A Pain in the...


The school desk-chairs are one-size fits all desks, in which both the petite 5' and tall 6'8" students must both fit, despite the obvious discomfort. The entire unit is welded in place, so there is no space for students to adjust to their size. Some student's feet hardly touch the ground, whiles others knees are jammed into the bottom of the desk. It decreases the circulation to the legs and positions the back in a constant slouch, making the chair very uncomfortable. The somatosensory cortex senses this discomfort and cues fidgeting to overcome postural strain, which is then distracting from the subject's work.

In blinding contrast, there is a chair that is so well designed, it has earned a place in the Museum of Modern Art's permanent collection. This chair, the Aeron chair, pays particular attention to the ergonomic needs of a desk chair, as well as the environmental. With nine different points of adjustment in the chair, it is capable of fitting each and every body type, while positioning the spine and pelvis in the anatomically correct position for maximum comfort and support.

The chair's main website demonstrates the versatility of the chair according to your specific needs. The Aeron chair ensures the customer has a comfortable seating position and alleviates back pain. The absence of fidgeting and discomfort allows one to focus and complete their work without pain. That is, if you want to pay over $600 for a chair.


For sure! I feel like school chairs are only made for the average people in terms of size and height. I'm quite an average but I always have felt bad about those who are not quite the average. School chairs already give me pain when i sit for a long time studying. I can't even imagine how worse that would be for those people. But I negotiated with myself that I would not complain if it's not made with wood. I think wooden chairs are the most painful thing.

I am in complete agreement here, BUT I don't like all of the knobs and levers needed to change the comfort level of the chair. I am older and it is confusing for me. How about some electronics to change the positioning? Push button?

This is a really interesting article! I liked that you described our brains' process of inducing fidgeting to counter back pain. That would be an example of the sympathetic nervous system, right?
These chairs seem very well-designed, ergonomically. However, it is doubtful that a school would be able to spend $600 per chair for each of their classrooms - and furthermore, they likely would not be able to spend the extra money on finding desks to accomodate those chairs. This is unfortunate, because I think sitting in these chairs all day would be much more beneficial than the situation we have now.
Have you considered bosu balls or exercise balls at all? I'd be curious to see if the somatosensory cortex has the same fidgeting reaction, or if these could be used to both distract our brains and counteract the discomfort. Plus, they increase core strength and encourage good posture.

I agree with the only design downfall with the Aeron chair being the principle of visibility. By looking we should be able to tell the state of the device and the alternatives for action. Maybe something as simple as thin brightly colored or chrome highlight pieces on the places that control adjustments would be a solution. On a positive note, I have seen an alternative to the traditional welded desks used in a fairly new elementary school- They had angled tables with individual chairs (still of only one height and size) but offered more room for movement/repositioning than the confining desks. It also kept students space organized because they had only what they needed out, with other materials stored in larger locker units on the perimeter of the classroom.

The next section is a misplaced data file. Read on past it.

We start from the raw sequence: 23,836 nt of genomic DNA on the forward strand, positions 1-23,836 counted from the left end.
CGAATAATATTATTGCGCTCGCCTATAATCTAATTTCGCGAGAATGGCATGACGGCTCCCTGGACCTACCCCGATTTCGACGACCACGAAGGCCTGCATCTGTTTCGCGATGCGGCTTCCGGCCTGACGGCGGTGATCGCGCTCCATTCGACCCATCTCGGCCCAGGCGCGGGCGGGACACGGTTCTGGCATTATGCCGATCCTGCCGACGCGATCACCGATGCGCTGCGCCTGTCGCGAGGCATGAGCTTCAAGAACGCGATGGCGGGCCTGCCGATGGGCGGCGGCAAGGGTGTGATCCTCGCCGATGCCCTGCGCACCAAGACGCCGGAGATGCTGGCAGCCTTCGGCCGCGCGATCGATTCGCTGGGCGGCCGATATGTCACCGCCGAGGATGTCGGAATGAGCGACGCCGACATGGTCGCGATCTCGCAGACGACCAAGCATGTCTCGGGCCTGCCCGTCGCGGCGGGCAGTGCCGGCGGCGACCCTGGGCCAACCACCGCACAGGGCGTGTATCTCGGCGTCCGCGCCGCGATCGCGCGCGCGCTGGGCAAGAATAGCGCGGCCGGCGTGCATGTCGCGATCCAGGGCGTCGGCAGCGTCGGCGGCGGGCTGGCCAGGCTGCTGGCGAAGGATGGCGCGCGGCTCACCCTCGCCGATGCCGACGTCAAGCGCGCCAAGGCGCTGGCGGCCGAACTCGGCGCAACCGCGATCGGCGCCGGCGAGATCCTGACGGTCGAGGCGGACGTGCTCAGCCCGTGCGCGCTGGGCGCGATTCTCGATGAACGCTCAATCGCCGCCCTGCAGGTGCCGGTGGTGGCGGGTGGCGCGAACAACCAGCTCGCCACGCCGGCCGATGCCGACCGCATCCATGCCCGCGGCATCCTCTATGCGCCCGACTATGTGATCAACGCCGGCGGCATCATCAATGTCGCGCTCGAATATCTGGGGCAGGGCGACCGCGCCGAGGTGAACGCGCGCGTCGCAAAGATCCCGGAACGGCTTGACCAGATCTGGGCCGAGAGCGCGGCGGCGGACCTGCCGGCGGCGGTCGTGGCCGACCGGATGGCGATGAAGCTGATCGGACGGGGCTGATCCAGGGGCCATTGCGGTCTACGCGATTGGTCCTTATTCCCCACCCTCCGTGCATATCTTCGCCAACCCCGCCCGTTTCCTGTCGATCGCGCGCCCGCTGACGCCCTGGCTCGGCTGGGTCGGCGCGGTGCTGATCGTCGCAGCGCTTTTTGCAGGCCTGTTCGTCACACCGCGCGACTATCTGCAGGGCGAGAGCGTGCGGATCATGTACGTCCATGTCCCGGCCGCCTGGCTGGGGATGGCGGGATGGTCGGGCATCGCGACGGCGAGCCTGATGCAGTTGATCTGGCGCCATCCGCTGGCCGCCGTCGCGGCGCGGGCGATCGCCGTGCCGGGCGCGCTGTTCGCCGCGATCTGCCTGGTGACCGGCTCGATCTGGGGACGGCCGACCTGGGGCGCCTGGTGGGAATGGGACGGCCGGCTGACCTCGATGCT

This was really interesting to read, especially since it was related back to us as students. Although this may be a good solution, there could be other solutions to this problem, such as possibly exercise balls. Those have also been shown to help students with their backs.

Very interesting topic and article! I was actually thinking about this the other day because at the hot yoga studio I go to, the chairs at the main desk are fitness balls placed into a stationary chair-like figure with wheels. Sitting on fitness balls forces the sitter to use core muscles and lower back muscles to sit with good posture. But I feel like the use of fitness balls for ALL desk chairs at any university or school wouldn't be ideal. The topic of what kind of desk chairs to use at schools is a tricky one.

You are so right, I never really payed attention to that because I am of average size and I didn't really have any problems with the school desks. However, it doesn't work for everyone and some people can be uncomfortable in it. So i agree that schools do need to come up with a better system for their chairs, something that is a little adjustable. Maybe not a $600 chair but something else. And this chair mentioned does sound very ideal for everyone and would be the best choice, but if it was cheaper it would be very ideal.

Being short, I have a hard time in desk chairs because my feet dangle and my back doesn't fit properly in the desk chairs. Perhaps the U should look into these $600 chairs... Our tuition money should provide us with happy bodies during class :)

Astonishing as it is, a chair so aged as to be placed in a museum is still regarded as best office chair in 2015. That's what I would call an ageless invention.

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This page contains a single entry by harme039 published on February 14, 2012 4:37 PM.

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